Make us your home page

Get the quickest, smartest news, analysis and photos from the Bucs game emailed to you shortly after the final whistle.

(View our Privacy Policy)

Syracuse, Wesley Johnson hope success continues in NCAA Tournament

Wesley Johnson made a splash in his first season with the Orange, winning Big East player of the year.

Associated Press

Wesley Johnson made a splash in his first season with the Orange, winning Big East player of the year.

When the season began, Syracuse was unranked and Wesley Johnson largely unknown to college basketball. The other three No. 1 seeds in the NCAA Tournament — Kansas, Kentucky and Duke — opened the season in the top 10, their success well anticipated based on returning talent.

The Orange, on the other hand, was supposed to be down after three underclassmen left early following last year's round of 16 appearance. Syracuse was picked to finish sixth in the Big East by the league's coaches, and in accepting his Big East coach of the year award two weeks ago, Jim Boeheim said the credit belonged to people who expected a down year and didn't listen to him about how great Johnson was going to be.

Now the Orange is back in the round of 16, having won a Big East regular-season championship and jumped to No. 1 in the national polls before back-to-back losses entering the NCAA Tournament.

Ask Johnson if he expected to be Big East player of the year, if he expected to make the difference he has made, and the 6-foot-7, 205-pound forward from Corsicana, Texas, admits he has surprised himself a bit.

"You always want to have confidence in yourself," said Johnson, who sat out last season after transferring from Iowa State. "I felt like I could make an impact on this team, just not to the magnitude of this. I just went out and did what (Boeheim) asked me to do."

Officially, Johnson made his splash in November, when then-No. 24 Syracuse got a 22-point win against then-No. 12 California at Madison Square Garden in the Coaches vs. Cancer tournament. He had 17 points and 11 rebounds, then 25 points the next night in a 12-point win against then-No. 4 North Carolina.

In two big wins he had arrived, but for his teammates, it was old news.

"It was the coming-out party of Wesley Johnson," guard Scoop Jardine said. "We had a whole year to see him. Nobody had seen him yet. He … played really great down at the Garden. Once he came out there, we wasn't looking back."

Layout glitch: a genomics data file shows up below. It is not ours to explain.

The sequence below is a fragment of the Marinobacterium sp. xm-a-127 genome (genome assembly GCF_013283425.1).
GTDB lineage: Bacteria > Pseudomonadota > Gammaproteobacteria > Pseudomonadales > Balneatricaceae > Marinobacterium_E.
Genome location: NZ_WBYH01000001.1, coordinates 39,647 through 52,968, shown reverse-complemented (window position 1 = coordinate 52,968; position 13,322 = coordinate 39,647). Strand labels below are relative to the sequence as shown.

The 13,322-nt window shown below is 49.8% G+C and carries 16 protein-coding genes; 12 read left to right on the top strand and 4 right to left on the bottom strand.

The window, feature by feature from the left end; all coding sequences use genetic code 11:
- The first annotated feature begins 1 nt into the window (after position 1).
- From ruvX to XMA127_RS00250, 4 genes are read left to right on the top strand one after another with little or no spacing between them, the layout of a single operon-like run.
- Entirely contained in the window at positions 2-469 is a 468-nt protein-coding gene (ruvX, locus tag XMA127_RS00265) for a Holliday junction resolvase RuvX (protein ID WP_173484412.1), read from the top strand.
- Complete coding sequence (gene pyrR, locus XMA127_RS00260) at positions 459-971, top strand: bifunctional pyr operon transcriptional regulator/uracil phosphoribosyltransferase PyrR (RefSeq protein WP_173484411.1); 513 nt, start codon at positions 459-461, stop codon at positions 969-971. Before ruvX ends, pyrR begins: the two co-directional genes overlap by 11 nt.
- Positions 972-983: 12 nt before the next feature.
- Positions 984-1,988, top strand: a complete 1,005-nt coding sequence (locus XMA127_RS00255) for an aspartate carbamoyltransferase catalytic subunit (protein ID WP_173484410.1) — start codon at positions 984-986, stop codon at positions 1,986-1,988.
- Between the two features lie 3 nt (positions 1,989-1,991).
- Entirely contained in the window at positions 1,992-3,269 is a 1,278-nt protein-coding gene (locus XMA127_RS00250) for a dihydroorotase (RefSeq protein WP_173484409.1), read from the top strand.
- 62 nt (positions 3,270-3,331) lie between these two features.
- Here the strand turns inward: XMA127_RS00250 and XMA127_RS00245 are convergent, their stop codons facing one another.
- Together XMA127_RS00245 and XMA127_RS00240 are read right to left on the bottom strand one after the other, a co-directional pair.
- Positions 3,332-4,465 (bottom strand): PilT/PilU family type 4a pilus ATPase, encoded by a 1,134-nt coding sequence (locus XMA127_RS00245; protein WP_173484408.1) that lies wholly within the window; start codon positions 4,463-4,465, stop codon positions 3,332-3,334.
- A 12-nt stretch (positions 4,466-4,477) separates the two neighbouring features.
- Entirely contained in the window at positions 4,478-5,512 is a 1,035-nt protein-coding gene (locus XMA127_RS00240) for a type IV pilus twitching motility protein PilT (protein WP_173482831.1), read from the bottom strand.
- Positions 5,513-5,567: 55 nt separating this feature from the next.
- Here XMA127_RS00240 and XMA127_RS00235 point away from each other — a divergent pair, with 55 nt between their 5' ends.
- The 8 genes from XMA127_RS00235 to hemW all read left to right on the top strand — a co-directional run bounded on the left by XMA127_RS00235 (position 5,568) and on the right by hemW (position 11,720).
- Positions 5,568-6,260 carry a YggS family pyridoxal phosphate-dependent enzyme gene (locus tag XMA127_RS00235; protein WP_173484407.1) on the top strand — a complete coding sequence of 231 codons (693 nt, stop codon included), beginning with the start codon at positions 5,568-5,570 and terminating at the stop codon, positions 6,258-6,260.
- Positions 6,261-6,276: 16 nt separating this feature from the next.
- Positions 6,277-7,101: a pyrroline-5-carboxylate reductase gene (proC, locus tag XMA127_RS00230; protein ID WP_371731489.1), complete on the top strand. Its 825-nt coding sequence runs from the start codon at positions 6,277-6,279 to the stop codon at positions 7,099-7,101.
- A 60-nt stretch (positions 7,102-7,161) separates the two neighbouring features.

Johnson had two stellar years at Iowa State, averaging 12.3 points as a freshman and 12.4 as a sophomore. But the Cyclones weren't a postseason team — they went 15-16 and 14-18 in his two seasons — and he made the decision to transfer.

Johnson, averaging 16.5 points and 8.5 rebounds, is new to the NCAA Tournament, but he has played on major stages before. He had a double double in a February win against then-No. 8 Villanova, played in the Carrier Dome before a crowd of 34,616, the largest on-campus crowd in NCAA history.

In the opening weekend of the NCAA Tournament, with Syracuse center Arinze Onuaku out with a knee injury, Johnson had a team-high 18 points in a win against Vermont, then went for a career-high 31 points and 14 rebounds in a dominating second-round win against Gonzaga, playing all 40 minutes. That made Syracuse 12-0 this season when he has a double double.

Johnson's path to a Final Four could bring him back to his Big 12 roots, potentially facing second-seeded Kansas State in the region final if the Orange can get past Thursday's game against fifth-seeded Butler. Johnson faced the Wildcats in his final home game at Iowa State, a four-point loss. This is a different game, a different team, and a different Wesley Johnson.

"He brings scoring and rebounding, and plays great defense in that zone," guard Andy Rautins said. "He's really been a huge asset to our team. I can't say enough about what he's done for us, as well as being a leader. It's his character as well as his plays. He's extraordinary, and a big part of this team."

Greg Auman can be reached at and at (813) 226-3346.

Syracuse, Wesley Johnson hope success continues in NCAA Tournament 03/22/10 [Last modified: Monday, March 22, 2010 11:12pm]
Photo reprints | Article reprints

© 2017 Tampa Bay Times


Join the discussion: Click to view comments, add yours

  1. Bucs talk social issues, protests at team meeting


    TAMPA — Each time Dirk Koetter walks through the door of his office at One Buc Place, he passes by the only jersey framed on his wall.

    Tampa Bay Buccaneers wide receiver Mike Evans (13) wears custom cleats to represent Ross Initiative in Sports for Equality (RISE) as part of the NFL???‚??„?s "My Cause, My Cleats Campaign" before the start of a football game between the Tampa Bay Buccaneers and San Diego Chargers at Qualcomm Stadium in San Diego, Calif., on Sunday, Dec. 4, 2016.
  2. The 10 silliest names for college football bowl games


    The Bad Boy Mowers Gasparilla Bowl hadn't even been officially announced when SBNation called it the silliest bowl name ever. Ten others worthy of consideration:

    Logo for the Bad Boy Mowers Gasparilla Bowl. [MATT BAKER | Times]
  3. Austin Pruitt faces the Blue Jays tonight at the Trop.
  4. USF football and the undefeated degree of difficulty


    TAMPA — In the wake of the latest solar eclipse, USF fans eagerly await the next astronomical phenomenon.

    USF head coach Charlie Strong leads his team during practice last month in Tampa.
  5. Nature Coast puts unbeaten streak on the line vs. IMG White


    BROOKSVILLE — Nature Coast currently rides a 22-game regular-season win streak, but first-year football coach Cory Johns was not around for any of those wins. Neither was most of his coaching staff. This is an entirely new campaign with new obstacles ahead.

    Nature Coast offensive lineman Louis Miele (66) blocks a Sunlake defensive player during the Clash 4 Clayton football scrimmage and fundraiser Aug. 12 at Springstead High School.